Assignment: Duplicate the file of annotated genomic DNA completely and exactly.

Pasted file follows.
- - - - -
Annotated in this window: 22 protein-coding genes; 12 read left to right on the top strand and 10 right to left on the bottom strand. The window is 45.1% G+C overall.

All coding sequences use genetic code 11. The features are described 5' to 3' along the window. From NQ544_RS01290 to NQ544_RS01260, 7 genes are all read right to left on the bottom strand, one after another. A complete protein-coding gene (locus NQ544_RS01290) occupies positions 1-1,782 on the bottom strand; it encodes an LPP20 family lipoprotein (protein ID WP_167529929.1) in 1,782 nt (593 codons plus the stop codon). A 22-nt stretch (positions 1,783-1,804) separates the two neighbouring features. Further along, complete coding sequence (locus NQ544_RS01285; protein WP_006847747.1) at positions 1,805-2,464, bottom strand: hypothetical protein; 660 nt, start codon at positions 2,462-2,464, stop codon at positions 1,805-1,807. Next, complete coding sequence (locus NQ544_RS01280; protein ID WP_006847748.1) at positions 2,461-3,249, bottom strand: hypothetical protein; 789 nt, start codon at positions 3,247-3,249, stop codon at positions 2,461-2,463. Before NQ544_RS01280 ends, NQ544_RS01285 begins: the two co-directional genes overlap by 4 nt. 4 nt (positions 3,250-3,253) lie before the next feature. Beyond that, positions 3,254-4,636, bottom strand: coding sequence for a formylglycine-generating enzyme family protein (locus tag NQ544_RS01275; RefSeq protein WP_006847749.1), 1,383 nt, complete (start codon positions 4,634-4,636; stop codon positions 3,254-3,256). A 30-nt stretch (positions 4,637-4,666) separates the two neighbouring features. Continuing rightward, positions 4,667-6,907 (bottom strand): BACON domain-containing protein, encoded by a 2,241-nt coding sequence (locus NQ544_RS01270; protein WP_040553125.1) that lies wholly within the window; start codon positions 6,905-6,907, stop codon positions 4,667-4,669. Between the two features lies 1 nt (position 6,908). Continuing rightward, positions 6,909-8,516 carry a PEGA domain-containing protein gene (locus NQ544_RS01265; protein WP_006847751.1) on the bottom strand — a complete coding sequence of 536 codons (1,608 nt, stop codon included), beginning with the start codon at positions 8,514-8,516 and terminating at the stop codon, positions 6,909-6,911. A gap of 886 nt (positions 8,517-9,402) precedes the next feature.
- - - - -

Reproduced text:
Annotated in this window: 22 protein-coding genes; 12 read left to right on the top strand and 10 right to left on the bottom strand. The window is 45.1% G+C overall.

All coding sequences use genetic code 11. The features are described 5' to 3' along the window. From NQ544_RS01290 to NQ544_RS01260, 7 genes are all read right to left on the bottom strand, one after another. A complete protein-coding gene (locus NQ544_RS01290) occupies positions 1-1,782 on the bottom strand; it encodes an LPP20 family lipoprotein (protein ID WP_167529929.1) in 1,782 nt (593 codons plus the stop codon). A 22-nt stretch (positions 1,783-1,804) separates the two neighbouring features. Further along, complete coding sequence (locus NQ544_RS01285; protein WP_006847747.1) at positions 1,805-2,464, bottom strand: hypothetical protein; 660 nt, start codon at positions 2,462-2,464, stop codon at positions 1,805-1,807. Next, complete coding sequence (locus NQ544_RS01280; protein ID WP_006847748.1) at positions 2,461-3,249, bottom strand: hypothetical protein; 789 nt, start codon at positions 3,247-3,249, stop codon at positions 2,461-2,463. Before NQ544_RS01280 ends, NQ544_RS01285 begins: the two co-directional genes overlap by 4 nt. 4 nt (positions 3,250-3,253) lie before the next feature. Beyond that, positions 3,254-4,636, bottom strand: coding sequence for a formylglycine-generating enzyme family protein (locus tag NQ544_RS01275; RefSeq protein WP_006847749.1), 1,383 nt, complete (start codon positions 4,634-4,636; stop codon positions 3,254-3,256). A 30-nt stretch (positions 4,637-4,666) separates the two neighbouring features. Continuing rightward, positions 4,667-6,907 (bottom strand): BACON domain-containing protein, encoded by a 2,241-nt coding sequence (locus NQ544_RS01270; protein WP_040553125.1) that lies wholly within the window; start codon positions 6,905-6,907, stop codon positions 4,667-4,669. Between the two features lies 1 nt (position 6,908). Continuing rightward, positions 6,909-8,516 carry a PEGA domain-containing protein gene (locus NQ544_RS01265; protein WP_006847751.1) on the bottom strand — a complete coding sequence of 536 codons (1,608 nt, stop codon included), beginning with the start codon at positions 8,514-8,516 and terminating at the stop codon, positions 6,909-6,911. A gap of 886 nt (positions 8,517-9,402) precedes the next feature.